On November 28, the Cambodian and international judges issued separate closing orders due to disagreement over whether Meas Muth, a former Khmer Rouge naval commander, should face trial for a slew of crimes including genocide. It is the latest indicator of tensions between the two sides, with national judges widely thought to be under pressure from the government to block any further trials of Khmer Rouge officials.
Nuon Chea, Pol Pot’s second-in-command, and Khieu Samphan, the regime’s head of state, were handed second life sentences on November 16 for genocide and crimes against humanity. This was added to the life sentences they were already given in 2014 for separate atrocities. Only a day after the verdict, Interior Minister Sar Kheng gave a speech in northern Cambodia reiterating that the tribunal’s work was done and there would be no more prosecutions. “There are no more [top Khmer Rouge leaders left to try], and our policy [is that] now this process has ended,” he said.
A long history of political interference
This echoed the sentiment of Prime Minister Hun Sen, himself a former Khmer Rouge commander, who has repeatedly voiced his opposition to ongoing investigations into mid-ranking commanders including Meas Muth, claiming it could plunge the country back into civil war. In 2010, he even told then-UN Secretary General Ban Ki-moon that he would not allow further trials.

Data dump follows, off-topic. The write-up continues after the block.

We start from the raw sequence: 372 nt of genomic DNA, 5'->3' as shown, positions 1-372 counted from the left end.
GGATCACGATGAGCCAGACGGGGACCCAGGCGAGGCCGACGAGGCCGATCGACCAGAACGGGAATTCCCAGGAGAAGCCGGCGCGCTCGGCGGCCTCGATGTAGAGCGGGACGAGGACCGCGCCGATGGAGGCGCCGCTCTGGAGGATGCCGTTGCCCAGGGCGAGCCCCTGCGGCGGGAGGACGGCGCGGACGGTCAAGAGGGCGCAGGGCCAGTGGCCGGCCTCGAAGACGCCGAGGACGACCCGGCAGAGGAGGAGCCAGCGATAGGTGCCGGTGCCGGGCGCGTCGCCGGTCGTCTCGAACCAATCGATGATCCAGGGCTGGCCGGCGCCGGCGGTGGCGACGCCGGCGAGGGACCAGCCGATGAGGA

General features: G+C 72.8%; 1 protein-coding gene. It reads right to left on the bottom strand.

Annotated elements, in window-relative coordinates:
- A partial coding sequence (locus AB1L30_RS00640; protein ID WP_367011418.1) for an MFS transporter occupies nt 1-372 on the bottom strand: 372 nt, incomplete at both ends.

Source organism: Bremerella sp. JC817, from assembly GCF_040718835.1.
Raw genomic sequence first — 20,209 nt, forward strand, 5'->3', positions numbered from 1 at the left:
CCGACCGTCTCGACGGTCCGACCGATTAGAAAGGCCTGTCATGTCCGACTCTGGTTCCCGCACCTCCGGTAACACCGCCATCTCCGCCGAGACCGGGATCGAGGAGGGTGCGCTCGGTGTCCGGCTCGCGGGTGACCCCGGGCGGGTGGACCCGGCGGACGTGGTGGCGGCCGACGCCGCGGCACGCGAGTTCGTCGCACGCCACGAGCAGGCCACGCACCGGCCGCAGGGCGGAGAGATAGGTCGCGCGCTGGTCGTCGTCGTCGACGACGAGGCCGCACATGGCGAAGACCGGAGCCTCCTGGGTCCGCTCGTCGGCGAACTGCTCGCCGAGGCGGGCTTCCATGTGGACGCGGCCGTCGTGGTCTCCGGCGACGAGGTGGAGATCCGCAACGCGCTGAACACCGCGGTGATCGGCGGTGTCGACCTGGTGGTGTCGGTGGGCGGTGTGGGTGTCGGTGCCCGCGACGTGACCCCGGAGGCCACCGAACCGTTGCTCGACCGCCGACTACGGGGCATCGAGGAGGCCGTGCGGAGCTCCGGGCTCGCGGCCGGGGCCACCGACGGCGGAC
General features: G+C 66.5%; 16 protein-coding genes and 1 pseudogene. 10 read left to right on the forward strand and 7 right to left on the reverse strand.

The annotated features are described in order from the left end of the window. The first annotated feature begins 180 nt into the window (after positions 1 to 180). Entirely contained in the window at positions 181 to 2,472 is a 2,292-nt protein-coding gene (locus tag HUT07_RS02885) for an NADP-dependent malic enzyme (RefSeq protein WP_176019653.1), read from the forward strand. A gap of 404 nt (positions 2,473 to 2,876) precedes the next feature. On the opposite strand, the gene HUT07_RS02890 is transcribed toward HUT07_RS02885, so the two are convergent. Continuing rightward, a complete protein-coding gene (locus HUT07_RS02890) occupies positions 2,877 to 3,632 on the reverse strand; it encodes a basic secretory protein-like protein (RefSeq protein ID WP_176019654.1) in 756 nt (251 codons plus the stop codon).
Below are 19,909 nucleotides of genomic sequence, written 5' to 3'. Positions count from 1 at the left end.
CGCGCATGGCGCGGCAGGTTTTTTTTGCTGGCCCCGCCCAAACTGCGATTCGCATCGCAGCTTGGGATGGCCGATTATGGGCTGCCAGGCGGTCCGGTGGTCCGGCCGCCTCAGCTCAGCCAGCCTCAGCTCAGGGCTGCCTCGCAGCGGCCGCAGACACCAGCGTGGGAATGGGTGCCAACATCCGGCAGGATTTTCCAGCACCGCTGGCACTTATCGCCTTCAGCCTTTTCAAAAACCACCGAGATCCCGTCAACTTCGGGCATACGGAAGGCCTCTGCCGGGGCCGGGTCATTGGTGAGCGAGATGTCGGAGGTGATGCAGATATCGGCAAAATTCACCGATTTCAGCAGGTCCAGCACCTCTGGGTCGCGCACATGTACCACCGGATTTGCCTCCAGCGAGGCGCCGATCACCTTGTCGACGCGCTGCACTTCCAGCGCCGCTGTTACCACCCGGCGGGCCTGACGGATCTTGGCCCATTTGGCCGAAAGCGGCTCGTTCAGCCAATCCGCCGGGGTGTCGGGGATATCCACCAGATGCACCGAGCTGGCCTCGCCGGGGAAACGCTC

Widespread accusations of political interference have plagued the court since its inception, particularly with regards to investigations beyond Nuon Chea, Khieu Samphan and Kaing Guek Eav, the former chief of the notorious S-21 security center, who was sentenced to life in 2012. Agreement between Cambodian and international judges must be reached if any other former Khmer Rouge are to face trial.
As a result, Meas Muth and former Khmer Rouge zonal deputies, Ao An and Yim Tith, will almost certainly never see their day in court. The Cambodian investigating judge also requested Ao An’s case to be dismissed in August while his international counterpart called for him to be indicted for genocide and crimes against humanity. Both cases are now in the hands of a special pretrial chamber, which also contains both local and foreign judges, to decide whether the cases move forward.